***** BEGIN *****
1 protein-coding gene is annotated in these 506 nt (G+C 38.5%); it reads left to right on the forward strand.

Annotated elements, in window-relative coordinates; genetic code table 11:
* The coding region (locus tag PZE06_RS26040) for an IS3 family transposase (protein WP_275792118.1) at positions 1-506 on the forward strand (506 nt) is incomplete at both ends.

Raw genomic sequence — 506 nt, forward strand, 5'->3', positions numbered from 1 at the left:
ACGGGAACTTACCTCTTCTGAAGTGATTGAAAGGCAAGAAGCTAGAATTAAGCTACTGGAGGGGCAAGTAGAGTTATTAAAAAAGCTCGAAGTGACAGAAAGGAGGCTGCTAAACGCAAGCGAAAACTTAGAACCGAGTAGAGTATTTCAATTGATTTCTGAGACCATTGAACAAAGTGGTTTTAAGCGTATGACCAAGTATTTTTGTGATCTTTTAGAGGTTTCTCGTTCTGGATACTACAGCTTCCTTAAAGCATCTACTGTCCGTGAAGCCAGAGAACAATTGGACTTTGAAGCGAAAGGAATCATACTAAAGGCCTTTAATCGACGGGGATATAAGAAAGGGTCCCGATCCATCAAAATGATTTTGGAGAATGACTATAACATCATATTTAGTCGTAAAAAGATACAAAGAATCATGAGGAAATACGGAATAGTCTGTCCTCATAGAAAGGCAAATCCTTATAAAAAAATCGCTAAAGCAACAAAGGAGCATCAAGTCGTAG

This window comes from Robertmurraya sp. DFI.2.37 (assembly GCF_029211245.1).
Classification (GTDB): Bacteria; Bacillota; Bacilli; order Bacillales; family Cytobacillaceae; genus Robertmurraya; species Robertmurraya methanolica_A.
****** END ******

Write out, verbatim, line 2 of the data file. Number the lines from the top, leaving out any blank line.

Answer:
Annotated elements, in window-relative coordinates; genetic code table 11: